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Discussion Starter #1
I have an odd question. I'm building a 93 C4 Corvette street strip turbo LS car with a straight axle swap.

The Corvette has a relatively short wheelbase and I want to make sure the chassis is stable as possible so it's not too much of a handful when it breaks traction at high speed. (for no prep or street work with a small tire)

I know getting it as low as possible is positive for stability, and extending wheelbase, (I plan on adding a couple of inches in the back) but assuming wheelbase is static, does track width influence stability? Do I want to keep it relatively narrow and tucked in the fenders, or if they stick out a bit in front and back will it not influence stability?

What about track width difference front to rear? How does a wide or narrow track in front make a difference? (same for rear)
 

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So I’ve been told....In an ideal world, the centerline of the front wheel spacing should be in line with the centerline of the rear wheel. When I say centerline, I’m referencing the midpoint of the wheels width.
I race a 97” WB AMX, same as ‘Vette. I love the short WB. You typically have your rear wheels 12” or more closer to the starting line, the spot where the longer WB car’s are really laying down the rubber. I’ve not gone faster than 133 MPH yet as it’s a Class car, but I have experienced tire spin even in 4th gear before and I feel it’s manageable. But I’m sure we’re talking a whole lot more HP for your ride.
 

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Discussion Starter #3
So I’ve been told....In an ideal world, the centerline of the front wheel spacing should be in line with the centerline of the rear wheel. When I say centerline, I’m referencing the midpoint of the wheels width.
I race a 97” WB AMX, same as ‘Vette. I love the short WB. You typically have your rear wheels 12” or more closer to the starting line, the spot where the longer WB car’s are really laying down the rubber. I’ve not gone faster than 133 MPH yet as it’s a Class car, but I have experienced tire spin even in 4th gear before and I feel it’s manageable. But I’m sure we’re talking a whole lot more HP for your ride.
Yeah it's a 6.0l with an 88mm turbo so it should have a bit more chooch. 😁

Thanks! Yeah the tire thing makes sense for sure.
 

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I believe this works without adding wheelbase... :)
Truthfully, you're overthinking it. More folks crash due to never letting off the gas or getting back on it after letting off.
With modern traction control stuff, you should be able to manage given the proper effort to dial it in.

 

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Discussion Starter #5
I believe this works without adding wheelbase... :)
Truthfully, you're overthinking it. More folks crash due to never letting off the gas or getting back on it after letting off.
With modern traction control stuff, you should be able to manage given the proper effort to dial it in.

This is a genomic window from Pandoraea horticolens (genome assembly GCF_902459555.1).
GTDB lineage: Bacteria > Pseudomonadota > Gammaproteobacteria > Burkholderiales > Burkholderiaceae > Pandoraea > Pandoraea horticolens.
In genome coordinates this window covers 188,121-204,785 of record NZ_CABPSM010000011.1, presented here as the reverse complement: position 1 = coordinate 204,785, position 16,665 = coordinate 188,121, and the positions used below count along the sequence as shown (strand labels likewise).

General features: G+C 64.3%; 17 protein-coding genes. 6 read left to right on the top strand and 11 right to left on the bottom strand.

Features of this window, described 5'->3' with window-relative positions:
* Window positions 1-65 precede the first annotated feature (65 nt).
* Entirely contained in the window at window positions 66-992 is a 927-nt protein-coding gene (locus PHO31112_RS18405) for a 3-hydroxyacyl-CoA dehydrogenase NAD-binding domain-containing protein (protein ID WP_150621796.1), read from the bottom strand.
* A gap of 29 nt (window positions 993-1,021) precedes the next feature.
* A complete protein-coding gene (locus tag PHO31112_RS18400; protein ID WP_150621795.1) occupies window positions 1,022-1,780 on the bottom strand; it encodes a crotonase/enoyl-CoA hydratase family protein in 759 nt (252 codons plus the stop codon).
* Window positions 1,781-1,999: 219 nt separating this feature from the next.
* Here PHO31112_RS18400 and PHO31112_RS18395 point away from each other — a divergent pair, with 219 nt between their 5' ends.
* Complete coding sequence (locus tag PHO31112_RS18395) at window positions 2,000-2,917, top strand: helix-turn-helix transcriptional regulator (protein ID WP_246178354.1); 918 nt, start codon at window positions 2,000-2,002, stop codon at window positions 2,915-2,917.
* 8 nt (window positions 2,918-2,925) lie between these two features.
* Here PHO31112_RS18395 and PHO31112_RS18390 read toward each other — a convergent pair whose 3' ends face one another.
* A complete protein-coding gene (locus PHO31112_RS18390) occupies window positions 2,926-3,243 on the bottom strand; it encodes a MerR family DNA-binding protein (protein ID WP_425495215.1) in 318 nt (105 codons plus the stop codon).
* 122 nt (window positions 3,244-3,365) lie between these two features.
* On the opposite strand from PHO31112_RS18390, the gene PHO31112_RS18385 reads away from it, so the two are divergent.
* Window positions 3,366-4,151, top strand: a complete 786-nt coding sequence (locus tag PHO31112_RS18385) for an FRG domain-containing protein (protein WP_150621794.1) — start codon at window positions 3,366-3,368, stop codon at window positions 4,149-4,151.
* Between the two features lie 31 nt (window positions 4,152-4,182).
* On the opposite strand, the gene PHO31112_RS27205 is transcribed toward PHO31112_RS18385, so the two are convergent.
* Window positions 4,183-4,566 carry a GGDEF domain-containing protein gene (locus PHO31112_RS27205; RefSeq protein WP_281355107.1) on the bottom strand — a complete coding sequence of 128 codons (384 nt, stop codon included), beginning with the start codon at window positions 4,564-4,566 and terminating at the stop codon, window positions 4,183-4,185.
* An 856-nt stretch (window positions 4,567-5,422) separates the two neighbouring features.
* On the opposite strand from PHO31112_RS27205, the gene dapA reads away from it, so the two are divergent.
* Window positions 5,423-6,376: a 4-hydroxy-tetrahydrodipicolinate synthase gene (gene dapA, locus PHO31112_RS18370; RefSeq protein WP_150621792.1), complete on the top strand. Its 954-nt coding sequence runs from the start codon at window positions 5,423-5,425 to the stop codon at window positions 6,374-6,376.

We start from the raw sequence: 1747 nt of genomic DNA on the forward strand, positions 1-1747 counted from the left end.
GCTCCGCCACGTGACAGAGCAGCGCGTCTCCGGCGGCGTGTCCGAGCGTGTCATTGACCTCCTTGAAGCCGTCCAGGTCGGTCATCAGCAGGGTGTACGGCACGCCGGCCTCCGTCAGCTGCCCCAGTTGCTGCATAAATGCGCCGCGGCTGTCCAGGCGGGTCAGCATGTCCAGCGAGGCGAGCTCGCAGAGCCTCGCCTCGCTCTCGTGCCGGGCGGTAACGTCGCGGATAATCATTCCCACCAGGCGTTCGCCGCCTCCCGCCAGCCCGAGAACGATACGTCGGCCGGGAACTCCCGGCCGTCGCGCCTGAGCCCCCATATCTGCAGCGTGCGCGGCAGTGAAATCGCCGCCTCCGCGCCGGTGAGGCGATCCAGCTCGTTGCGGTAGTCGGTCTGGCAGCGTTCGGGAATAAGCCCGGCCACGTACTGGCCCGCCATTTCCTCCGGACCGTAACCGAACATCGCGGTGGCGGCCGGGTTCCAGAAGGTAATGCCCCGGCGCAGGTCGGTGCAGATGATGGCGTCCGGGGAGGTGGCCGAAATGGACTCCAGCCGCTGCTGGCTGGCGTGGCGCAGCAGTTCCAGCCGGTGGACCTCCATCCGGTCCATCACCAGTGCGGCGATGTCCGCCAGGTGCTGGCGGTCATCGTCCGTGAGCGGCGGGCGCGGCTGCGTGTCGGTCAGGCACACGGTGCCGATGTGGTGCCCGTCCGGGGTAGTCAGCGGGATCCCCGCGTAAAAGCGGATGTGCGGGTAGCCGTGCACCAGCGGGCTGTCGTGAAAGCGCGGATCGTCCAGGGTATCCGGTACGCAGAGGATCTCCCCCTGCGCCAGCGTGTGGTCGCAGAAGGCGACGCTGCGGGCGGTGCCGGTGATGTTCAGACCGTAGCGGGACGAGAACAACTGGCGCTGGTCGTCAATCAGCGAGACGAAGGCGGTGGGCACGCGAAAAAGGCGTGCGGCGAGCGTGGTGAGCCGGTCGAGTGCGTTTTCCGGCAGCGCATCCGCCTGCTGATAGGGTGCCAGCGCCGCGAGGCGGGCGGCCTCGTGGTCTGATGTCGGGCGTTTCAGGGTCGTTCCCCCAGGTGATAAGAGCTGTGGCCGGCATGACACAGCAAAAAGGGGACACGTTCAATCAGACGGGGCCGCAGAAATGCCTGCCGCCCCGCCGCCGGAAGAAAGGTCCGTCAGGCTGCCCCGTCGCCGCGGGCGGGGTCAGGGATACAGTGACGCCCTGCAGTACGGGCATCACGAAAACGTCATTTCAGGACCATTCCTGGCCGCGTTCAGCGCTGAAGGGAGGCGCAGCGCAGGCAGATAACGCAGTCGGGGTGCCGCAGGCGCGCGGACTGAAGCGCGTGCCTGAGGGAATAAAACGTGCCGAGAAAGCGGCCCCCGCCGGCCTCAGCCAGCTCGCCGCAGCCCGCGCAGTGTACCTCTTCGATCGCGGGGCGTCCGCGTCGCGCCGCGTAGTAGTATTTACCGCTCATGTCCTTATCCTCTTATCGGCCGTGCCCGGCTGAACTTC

Yeah I wouldn't be worried about it if I was on a prepped track all the time. But it won't have traction control at first. Maybe not at all until I can afford a dominator. My ms3 supports traction control but I've never seen it used in a competitive situation so I don't know it it'll be adequate.

Obviously this is an extreme example, but that one guy with the Vega on street outlaws has wrecked that thing so many times for a reason lol.
 

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Most of my curiosity lies with funny cars which have an awfully narrow track width. Front wheels stick way inside the body. So I suspect the track to wheelbase ratio possibly adds to the stability for those 7000+ HP cars. And the top fuelers are even narrower.

But they are obviously on a whole different level so there could be other engineering reasons they do that.
 

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My stock frame solid axle c3 is stable at 155 and has no extra downforce+slightly better than a brick aero . but on prepped track
 

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Most of my curiosity lies with funny cars which have an awfully narrow track width. Front wheels stick way inside the body. So I suspect the track to wheelbase ratio possibly adds to the stability for those 7000+ HP cars. And the top fuelers are even narrower.

But they are obviously on a whole different level so there could be other engineering reasons they do that.
The front track width isn't as narrow as it appears. Is the track width narrower compared to when F/C's were first built (full tube) -- yes. The way the body has been designed for the aero package, the leading edge of the front fender opening is wider compared to bodies made twenty years ago. Done this way to clean up the air disturbance around the spinning wheels. Same applies to the way the body envelopes the leading edge of the rear slicks.
 

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Discussion Starter #10
Is this what you're spooked about?
I think there is a lot of backstory to this one.
This one seems to go A to B.
No, it was really that Vega I mentioned, the one out of OKC with the red stripe.

That dude has crashed at least 2 times if not 3. Obviously they're doing like 3000+HP stuff on low traction surfaces, but where I'm trying to play it safe is the fact that I don't have wheel time in a 1200hp street car and the Corvette is shorter wb than even most short street cars like fox bodies or S10s.

If everyone says it's not a big deal I won't worry much about it. But that's why I asked. If there was low hanging fruit like changing track width than I might as well make those choices. Especially since my track width is totally up in the air. I still need to buy wheels.
 
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